In yesterday’s Reuters article about the capture of Haji Mali Khan, the top Haqqani Network commander for Afghanistan, we at The Long War Journal noticed an interesting tidbit:
Members of the Haqqani network declined to comment on the ISAF statement, but confirmed to Reuters that Khan is Sirajuddin Haqqani’s maternal uncle. They said he was not a senior commander but his relatives are involved in the Haqqanis’ fight against NATO forces in Afghanistan.
The initial ISAF press release announcing Mali’s capture described him as the uncle of Siraj Haqqani and the brother of Jalaluddin Haqqani, patriarch of the network. [Note: The ISAF press release has since been corrected and no longer states that Mali is a brother of Jalaluddin.]
In trying to understand some of the kinship relationships between the Haqqani Network’s top leaders, it is helpful to look at the “Haqqani Network Family Tree” published in Jeffrey Dressler’s “Afghanistan Report 6: The Haqqani Network” back in October 2010.
Dressler’s tree shows that Jalaluddin Haqqani had at least two wives, one from the Zadran tribes in eastern Afghanistan, and the other an Arab. The tree also shows that sons born to each of the wives have gone into the family business. Jalaluddin’s sons by the Zadran wife include Badruddin, Baseeruddin, and Mohammad Omar; all three are known to have served as network operatives and leaders. Mohammad Omar was killed by a drone strike in Paktia province in February 2010. Badruddin was designated a global terrorist by the US in May 2011.
Siraj Haqqani, the overall operational leader of the Haqqani Network, is a son of Jaluddin by his Arab wife. According to Dressler’s tree, one of Jalaluddin’s brother-in-laws is Ghazi Khan. It is probable that Mali Khan, described by the Haqqanis yesterday as an uncle of Siraj on the maternal side, is related to Ghazi.
Other sons of Jalaluddin’s Arab wife include Nasiruddin, listed by the US as a global terrorist in July 2010, and Nasir Ahmed.
The family business extends to more distant relatives as well: Ahmad, a nephew of Siraj, was detained in Pakistan in 2005; and Saifullah, a first cousin of Siraj, was killed in September 2010. [See Threat Matrix report, Siraj Haqqani’s cousin reported killed in Waziristan strike.] The fact that Ahmad and Saifullah apparently did not bear the Haqqani surname may indicate that they, like Mali Khan, are relatives of one of Jalaluddin’s wives.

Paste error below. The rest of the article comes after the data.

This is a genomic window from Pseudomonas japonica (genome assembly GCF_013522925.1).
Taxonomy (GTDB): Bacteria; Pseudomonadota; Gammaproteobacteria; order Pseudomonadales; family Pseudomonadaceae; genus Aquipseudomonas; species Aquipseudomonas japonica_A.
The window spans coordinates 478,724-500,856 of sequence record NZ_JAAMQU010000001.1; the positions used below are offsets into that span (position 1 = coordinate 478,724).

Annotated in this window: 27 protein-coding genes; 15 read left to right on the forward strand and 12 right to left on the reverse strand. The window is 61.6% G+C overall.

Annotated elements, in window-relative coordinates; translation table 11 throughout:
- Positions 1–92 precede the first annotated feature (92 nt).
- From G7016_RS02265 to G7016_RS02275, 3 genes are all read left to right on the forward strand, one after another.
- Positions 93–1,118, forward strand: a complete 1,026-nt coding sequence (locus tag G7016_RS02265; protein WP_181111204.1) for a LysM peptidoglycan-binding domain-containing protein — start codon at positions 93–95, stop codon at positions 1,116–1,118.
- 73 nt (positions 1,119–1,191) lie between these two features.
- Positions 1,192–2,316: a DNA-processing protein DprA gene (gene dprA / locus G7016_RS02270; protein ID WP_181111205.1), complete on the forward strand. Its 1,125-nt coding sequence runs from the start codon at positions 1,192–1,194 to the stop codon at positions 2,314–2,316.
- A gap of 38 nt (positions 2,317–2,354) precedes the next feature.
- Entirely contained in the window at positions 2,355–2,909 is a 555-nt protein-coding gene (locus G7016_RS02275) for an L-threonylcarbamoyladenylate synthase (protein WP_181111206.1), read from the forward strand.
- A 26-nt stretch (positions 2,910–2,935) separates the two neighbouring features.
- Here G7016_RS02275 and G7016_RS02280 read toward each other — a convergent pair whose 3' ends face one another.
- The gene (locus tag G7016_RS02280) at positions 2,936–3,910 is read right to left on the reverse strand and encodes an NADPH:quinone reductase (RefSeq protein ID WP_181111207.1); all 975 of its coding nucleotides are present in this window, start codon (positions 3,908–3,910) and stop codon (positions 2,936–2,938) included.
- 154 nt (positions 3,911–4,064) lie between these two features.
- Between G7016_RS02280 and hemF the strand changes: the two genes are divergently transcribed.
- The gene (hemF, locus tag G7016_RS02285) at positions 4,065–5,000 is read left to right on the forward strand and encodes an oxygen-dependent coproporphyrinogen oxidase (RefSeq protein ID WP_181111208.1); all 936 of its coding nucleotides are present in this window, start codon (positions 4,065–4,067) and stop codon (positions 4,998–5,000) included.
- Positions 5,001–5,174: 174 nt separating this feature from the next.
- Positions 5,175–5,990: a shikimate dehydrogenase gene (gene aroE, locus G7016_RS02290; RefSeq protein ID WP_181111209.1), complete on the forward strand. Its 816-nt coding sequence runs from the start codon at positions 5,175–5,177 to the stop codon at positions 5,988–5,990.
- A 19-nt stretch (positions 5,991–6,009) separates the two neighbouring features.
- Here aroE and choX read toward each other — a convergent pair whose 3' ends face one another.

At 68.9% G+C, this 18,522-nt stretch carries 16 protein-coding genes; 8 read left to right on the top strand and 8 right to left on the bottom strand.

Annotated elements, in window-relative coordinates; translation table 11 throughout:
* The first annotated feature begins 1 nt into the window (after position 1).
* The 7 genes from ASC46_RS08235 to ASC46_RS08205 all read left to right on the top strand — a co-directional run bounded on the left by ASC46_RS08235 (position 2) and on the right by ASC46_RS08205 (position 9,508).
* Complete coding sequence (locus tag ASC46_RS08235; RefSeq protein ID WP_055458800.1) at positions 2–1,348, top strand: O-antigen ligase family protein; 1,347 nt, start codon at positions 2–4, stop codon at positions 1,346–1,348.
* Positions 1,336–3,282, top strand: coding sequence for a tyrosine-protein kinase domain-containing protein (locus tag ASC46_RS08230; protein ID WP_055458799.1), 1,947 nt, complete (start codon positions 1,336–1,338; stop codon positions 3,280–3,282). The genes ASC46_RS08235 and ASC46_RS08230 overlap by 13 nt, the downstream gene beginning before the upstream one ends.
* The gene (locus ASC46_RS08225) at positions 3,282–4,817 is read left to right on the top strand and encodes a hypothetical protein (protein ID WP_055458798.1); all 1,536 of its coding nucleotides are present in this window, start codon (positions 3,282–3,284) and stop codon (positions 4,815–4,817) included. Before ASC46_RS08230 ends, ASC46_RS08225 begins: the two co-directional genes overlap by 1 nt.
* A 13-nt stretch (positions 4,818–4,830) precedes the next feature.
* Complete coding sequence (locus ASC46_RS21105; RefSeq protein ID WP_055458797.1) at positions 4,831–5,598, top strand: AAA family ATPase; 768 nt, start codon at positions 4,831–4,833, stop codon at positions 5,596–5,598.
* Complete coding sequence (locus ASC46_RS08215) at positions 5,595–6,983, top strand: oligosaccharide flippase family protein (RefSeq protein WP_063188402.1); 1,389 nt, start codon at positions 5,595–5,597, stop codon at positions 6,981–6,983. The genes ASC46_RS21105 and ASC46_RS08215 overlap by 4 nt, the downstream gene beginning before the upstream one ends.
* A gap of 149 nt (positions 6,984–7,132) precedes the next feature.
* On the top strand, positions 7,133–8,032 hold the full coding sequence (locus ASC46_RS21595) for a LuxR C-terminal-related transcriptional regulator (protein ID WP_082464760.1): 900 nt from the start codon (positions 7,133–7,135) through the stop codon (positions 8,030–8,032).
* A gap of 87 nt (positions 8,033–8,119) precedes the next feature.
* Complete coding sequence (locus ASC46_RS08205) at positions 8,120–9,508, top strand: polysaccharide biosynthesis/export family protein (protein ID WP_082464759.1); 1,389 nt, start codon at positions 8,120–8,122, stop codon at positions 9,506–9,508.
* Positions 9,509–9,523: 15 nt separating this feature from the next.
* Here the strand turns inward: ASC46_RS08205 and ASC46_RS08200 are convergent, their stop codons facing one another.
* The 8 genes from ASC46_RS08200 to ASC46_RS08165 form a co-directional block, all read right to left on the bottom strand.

As Dressler observes, Siraj Haqqani’s mixed Afghan and Arab ancestry has enabled him to forge powerful links with jihadists from the Arab world as well as nearer to home:
Siraj allegedly won over Jalaluddin’s sons born to his Zadran wife, including Nasir Ahmad and Ibrahim, who view him as the unchallenged leader of the network. Although the exact reason for their decision to recognize Siraj is unknown, his Arab lineage may have been preferred given the network’s increasingly influential role amongst foreign militants in North Waziristan.
Unlike his father Jalaluddin, Siraj has grown up interacting with foreign Islamic extremists in Pakistan, Saudi Arabia, and Dubai, where his Arab mother reportedly lives. U.S. intelligence officials describe Siraj as “a lot more worldly than his father… not content with his father’s methods.” This may include an aversion to any sort of political settlement, as he and his younger cadre have no experience in politics. For this reason, the ISI likely sees the Haqqani network as their most reliable Afghan proxy. [footnotes omitted]
Dressler’s tree also includes a note stating that “Haqqani’s wife, sister, sister-in-law, & 8 grandchildren killed in drone strike in Pakistan, September 2008.” There were a number of strikes on insurgent targets in Pakistan in early September 2008, but the strike on a known Haqqani compound on Sept. 8, 2008 may have been the one that killed Jalaluddin’s Zadran wife and several relatives. [See LWJ report, Haqqanis attack Pakistani forces in North Waziristan.]
Another person of interest in the Haqqani family is Jalaluddin’s younger brother Ibrahim Omari, who served as a Taliban commander in Afghanistan but then reportedly rejected the movement in March 2002 and was offered the post of military commander of Paktia province by Hamid Karzai. His whereabouts are currently unknown, although some say he returned to Pakistan, and he appears to have switched sides again. Dressler’s tree shows him as the Haqqani Network’s foreign fighter liaison in Miramshah, Pakistan. News reports from earlier this year noted his involvement in the secret peace talks that were held directly between the US government and the Taliban before they were scuttled by the Afghan government, which was holding its own peace talks through the High Peace Council. Given Ibrahim’s role in the former negotiations, and the suggestion in some quarters that the Haqqani Network might be implicated in the assassination of Burhanuddin Rabbani, chairman of the Afghan High Peace Council, it is not inconceivable that Ibrahim may be linked to Rabbani’s demise.
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